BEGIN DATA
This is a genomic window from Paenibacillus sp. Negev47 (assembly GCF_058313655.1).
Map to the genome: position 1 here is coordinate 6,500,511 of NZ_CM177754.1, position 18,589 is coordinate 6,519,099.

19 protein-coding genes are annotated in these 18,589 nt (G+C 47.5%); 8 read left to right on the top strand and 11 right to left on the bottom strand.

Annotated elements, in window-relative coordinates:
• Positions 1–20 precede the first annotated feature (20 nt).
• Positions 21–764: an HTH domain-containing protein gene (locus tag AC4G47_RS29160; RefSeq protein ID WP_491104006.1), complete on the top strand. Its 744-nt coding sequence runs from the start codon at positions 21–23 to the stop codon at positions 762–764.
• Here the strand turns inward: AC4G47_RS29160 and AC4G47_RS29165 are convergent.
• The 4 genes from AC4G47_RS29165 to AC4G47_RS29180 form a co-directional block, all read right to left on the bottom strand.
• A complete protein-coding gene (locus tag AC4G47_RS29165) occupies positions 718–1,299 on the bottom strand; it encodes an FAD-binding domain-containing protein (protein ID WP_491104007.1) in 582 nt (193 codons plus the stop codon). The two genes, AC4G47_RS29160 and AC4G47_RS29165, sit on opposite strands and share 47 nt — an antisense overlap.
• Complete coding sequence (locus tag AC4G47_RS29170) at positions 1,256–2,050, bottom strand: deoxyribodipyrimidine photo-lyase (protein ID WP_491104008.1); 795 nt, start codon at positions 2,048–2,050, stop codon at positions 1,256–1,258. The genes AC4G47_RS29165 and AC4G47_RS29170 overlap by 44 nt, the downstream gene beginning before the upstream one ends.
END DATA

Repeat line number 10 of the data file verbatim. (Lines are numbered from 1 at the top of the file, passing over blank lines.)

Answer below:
• Complete coding sequence (locus tag AC4G47_RS29170) at positions 1,256–2,050, bottom strand: deoxyribodipyrimidine photo-lyase (protein ID WP_491104008.1); 795 nt, start codon at positions 2,048–2,050, stop codon at positions 1,256–1,258. The genes AC4G47_RS29165 and AC4G47_RS29170 overlap by 44 nt, the downstream gene beginning before the upstream one ends.